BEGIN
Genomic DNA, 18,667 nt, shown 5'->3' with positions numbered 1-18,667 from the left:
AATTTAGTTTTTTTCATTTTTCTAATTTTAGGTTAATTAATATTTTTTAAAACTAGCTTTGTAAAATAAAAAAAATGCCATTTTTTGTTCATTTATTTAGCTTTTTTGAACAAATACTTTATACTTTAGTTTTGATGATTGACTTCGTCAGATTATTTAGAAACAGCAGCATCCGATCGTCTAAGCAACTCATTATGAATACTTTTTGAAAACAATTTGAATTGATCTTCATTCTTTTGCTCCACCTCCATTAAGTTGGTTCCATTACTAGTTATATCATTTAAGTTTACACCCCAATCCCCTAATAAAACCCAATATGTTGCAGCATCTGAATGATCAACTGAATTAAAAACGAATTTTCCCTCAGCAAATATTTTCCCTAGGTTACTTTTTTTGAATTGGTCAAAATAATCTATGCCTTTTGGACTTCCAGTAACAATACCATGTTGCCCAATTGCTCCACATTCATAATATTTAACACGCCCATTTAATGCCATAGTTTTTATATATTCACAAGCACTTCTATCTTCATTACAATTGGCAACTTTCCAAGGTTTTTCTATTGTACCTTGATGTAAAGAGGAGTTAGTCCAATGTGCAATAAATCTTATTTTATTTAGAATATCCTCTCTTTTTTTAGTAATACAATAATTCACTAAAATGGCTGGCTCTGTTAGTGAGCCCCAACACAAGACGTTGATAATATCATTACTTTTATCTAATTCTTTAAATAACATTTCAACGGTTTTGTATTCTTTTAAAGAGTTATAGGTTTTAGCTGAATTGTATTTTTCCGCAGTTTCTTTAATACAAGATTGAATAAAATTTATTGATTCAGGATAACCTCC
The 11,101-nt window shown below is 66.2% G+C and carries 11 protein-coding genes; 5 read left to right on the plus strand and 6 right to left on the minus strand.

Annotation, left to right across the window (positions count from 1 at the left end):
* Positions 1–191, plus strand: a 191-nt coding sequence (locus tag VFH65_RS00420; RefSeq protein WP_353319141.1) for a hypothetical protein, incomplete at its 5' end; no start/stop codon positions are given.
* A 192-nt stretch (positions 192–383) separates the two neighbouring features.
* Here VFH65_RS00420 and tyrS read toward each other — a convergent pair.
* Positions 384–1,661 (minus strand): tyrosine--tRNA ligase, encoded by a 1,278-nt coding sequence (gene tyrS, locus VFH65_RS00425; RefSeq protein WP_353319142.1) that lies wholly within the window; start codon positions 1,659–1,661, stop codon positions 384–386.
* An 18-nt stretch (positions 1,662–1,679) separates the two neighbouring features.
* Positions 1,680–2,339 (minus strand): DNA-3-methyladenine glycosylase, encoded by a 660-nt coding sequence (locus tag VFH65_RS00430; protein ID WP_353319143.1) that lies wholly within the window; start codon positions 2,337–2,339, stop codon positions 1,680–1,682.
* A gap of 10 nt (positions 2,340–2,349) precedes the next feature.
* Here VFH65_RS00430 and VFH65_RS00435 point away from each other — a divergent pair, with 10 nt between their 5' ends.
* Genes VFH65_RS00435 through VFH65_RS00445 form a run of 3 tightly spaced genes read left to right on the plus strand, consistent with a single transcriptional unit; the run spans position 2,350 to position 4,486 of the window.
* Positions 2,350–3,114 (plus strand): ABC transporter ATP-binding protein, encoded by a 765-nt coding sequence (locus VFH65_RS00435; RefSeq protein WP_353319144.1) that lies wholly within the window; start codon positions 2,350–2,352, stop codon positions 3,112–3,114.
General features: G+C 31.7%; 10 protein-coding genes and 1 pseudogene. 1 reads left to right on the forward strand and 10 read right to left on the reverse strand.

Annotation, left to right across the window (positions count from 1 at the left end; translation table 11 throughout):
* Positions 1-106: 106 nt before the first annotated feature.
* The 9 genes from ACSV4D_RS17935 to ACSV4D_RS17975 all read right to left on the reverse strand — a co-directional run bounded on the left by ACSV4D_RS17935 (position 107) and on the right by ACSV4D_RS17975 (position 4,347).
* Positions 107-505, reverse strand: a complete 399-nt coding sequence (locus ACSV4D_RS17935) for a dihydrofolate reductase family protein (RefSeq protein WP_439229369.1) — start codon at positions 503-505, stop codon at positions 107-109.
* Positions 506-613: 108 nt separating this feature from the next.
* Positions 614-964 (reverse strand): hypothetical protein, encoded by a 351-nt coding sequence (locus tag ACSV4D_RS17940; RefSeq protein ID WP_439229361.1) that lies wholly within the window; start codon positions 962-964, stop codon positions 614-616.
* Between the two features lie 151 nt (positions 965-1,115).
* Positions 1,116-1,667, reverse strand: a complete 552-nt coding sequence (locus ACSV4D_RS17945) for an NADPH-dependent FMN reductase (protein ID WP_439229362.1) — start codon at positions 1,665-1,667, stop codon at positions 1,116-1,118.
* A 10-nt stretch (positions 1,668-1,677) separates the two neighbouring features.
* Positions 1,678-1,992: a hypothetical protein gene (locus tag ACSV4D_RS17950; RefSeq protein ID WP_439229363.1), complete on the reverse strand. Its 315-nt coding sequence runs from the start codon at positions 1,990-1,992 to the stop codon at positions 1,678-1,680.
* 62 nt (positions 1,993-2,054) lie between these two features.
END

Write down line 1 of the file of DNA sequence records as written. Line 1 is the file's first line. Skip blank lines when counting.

Genomic DNA, 18,667 nt, shown 5'->3' with positions numbered 1-18,667 from the left: